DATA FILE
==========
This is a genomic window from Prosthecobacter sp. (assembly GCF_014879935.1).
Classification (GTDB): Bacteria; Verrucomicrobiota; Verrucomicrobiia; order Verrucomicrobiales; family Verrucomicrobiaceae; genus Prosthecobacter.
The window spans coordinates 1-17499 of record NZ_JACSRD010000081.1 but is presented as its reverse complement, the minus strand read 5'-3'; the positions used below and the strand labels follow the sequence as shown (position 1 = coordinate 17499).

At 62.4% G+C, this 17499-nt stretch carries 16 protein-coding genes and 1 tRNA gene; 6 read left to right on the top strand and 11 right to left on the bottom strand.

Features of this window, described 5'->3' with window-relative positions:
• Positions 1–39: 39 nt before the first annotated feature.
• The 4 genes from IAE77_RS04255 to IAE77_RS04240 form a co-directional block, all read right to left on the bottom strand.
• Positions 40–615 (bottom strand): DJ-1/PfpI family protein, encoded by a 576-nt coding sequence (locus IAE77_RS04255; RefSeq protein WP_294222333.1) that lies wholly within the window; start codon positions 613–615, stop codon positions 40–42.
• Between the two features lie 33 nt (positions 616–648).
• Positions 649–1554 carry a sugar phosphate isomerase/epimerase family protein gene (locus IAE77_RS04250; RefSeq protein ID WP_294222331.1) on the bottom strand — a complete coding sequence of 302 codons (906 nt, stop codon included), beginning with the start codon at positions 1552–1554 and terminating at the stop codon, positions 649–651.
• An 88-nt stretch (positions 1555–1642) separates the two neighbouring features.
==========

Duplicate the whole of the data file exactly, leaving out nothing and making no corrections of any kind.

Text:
This is a genomic window from Prosthecobacter sp. (assembly GCF_014879935.1).
Classification (GTDB): Bacteria; Verrucomicrobiota; Verrucomicrobiia; order Verrucomicrobiales; family Verrucomicrobiaceae; genus Prosthecobacter.
The window spans coordinates 1-17499 of record NZ_JACSRD010000081.1 but is presented as its reverse complement, the minus strand read 5'-3'; the positions used below and the strand labels follow the sequence as shown (position 1 = coordinate 17499).

At 62.4% G+C, this 17499-nt stretch carries 16 protein-coding genes and 1 tRNA gene; 6 read left to right on the top strand and 11 right to left on the bottom strand.

Features of this window, described 5'->3' with window-relative positions:
• Positions 1–39: 39 nt before the first annotated feature.
• The 4 genes from IAE77_RS04255 to IAE77_RS04240 form a co-directional block, all read right to left on the bottom strand.
• Positions 40–615 (bottom strand): DJ-1/PfpI family protein, encoded by a 576-nt coding sequence (locus IAE77_RS04255; RefSeq protein WP_294222333.1) that lies wholly within the window; start codon positions 613–615, stop codon positions 40–42.
• Between the two features lie 33 nt (positions 616–648).
• Positions 649–1554 carry a sugar phosphate isomerase/epimerase family protein gene (locus IAE77_RS04250; RefSeq protein ID WP_294222331.1) on the bottom strand — a complete coding sequence of 302 codons (906 nt, stop codon included), beginning with the start codon at positions 1552–1554 and terminating at the stop codon, positions 649–651.
• An 88-nt stretch (positions 1555–1642) separates the two neighbouring features.